HCMV


We study the replication and pathogenesis of the beta-herpesvirus called Human Herpesvirus Type 5 (HHV-5) or, more commonly, Human Cytomegalovirus (HCMV). 


 

Our most recent HCMV paper:

Iwahori, S., Umaña, A.C., VanDeusen, H.R., Kalejta, R.F. (2017) Human cytomegalovirus-encoded viral cyclin-dependent kinase (v-CDK) UL97 phosphorylates and inactivates the retinoblastoma protein-related p107 and p130 proteins. J Biol Chem. PMID: 28289097 link

 

 Classic HCMV papers from our lab:

Lee, S.H., Albright, E.R., Lee, J-H., Jacobs, D., and Kalejta, R.F. (2015) Cellular defense against latent colonization foiled by human cytomegalovirus UL138 protein. Sci. Adv. 1(10):e1501164 PMCID: PMC4681346 pdf >publications 

 

Hume A.J., Finkel J.S., Kamil J.P., Coen D.M., Culbertson M.R., Kalejta R.F. Phosphorylation of retinoblastoma protein by viral protein with cyclin-dependent kinase function. Science. 2008 May 9; 320(5877):797-9. PMID: 18467589 pdf >publications

 

One of our HCMV review articles:

Penkert, R.R., and Kalejta, R. F. (2011) Tegument protein control of latent herpesvirus establishment and animation. Herpesviridae 2:3 PMCID: PMC3063196  pdf >publications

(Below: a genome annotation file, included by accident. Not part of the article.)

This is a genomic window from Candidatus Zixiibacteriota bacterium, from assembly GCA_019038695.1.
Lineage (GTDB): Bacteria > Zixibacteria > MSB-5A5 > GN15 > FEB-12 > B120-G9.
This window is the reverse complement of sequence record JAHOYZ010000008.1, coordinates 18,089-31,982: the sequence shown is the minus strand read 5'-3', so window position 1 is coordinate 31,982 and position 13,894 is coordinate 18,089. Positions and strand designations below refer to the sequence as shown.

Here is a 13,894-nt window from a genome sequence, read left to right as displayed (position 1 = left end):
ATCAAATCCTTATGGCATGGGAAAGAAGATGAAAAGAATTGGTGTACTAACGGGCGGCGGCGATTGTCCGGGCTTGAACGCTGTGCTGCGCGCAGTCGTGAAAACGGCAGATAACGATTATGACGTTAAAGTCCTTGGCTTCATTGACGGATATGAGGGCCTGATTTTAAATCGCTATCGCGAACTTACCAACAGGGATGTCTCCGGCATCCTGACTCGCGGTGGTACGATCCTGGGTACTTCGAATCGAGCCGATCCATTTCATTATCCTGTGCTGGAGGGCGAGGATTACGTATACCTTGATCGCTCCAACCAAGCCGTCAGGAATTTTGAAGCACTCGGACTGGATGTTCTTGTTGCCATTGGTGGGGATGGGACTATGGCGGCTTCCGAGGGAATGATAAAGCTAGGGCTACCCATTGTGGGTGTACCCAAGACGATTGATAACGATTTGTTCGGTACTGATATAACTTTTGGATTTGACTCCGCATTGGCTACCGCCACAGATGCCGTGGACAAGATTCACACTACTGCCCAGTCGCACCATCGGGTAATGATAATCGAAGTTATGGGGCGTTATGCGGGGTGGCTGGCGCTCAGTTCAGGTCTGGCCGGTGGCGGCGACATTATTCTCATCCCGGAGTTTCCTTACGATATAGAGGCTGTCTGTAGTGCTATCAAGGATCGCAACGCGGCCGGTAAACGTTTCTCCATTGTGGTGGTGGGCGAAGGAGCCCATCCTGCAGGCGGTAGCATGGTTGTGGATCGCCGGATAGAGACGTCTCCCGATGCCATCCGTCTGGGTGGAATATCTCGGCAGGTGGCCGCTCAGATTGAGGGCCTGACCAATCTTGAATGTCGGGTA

Human cytomegalovirus (HCMV) is a successful, widespread pathogen that infects the majority of the world's population by early adulthood.  The virus establishes a life-long infection with both a reservoir of latently infected cells, as well as persistently infected cells that intermittently shed infectious virus.  Numerous cell types become infected and virus can be found in most organ systems.  HCMV infection is responsible for approximately 8% of the cases of infectious mononucleosis, and in populations with immature or compromised immune systems, HCMV is a significant pathogen causing morbidity and mortality.  It is the leading viral cause of birth defects, where infection of neonates causes deafness and mental retardation, and is the major cause of retinitis and blindness in AIDS patients.  HCMV contributes to graft loss in bone marrow and solid organ transplants, causes disease in cancer patients receiving immunosuppressive chemotherapy, and likely contributes to ageing-associated immunosenescence.  HCMV infection is also associated with inflammatory and proliferative diseases such as certain cardiovascular diseases and some cancers.  Both primary infection and reactivation of latent infections cause HCMV disease.  There is no vaccine to prevent HCMV infection, and the currently FDA-approved drugs for the treatment of HCMV disease suffer from low bioavailability, toxicity, and the formation of resistant viruses.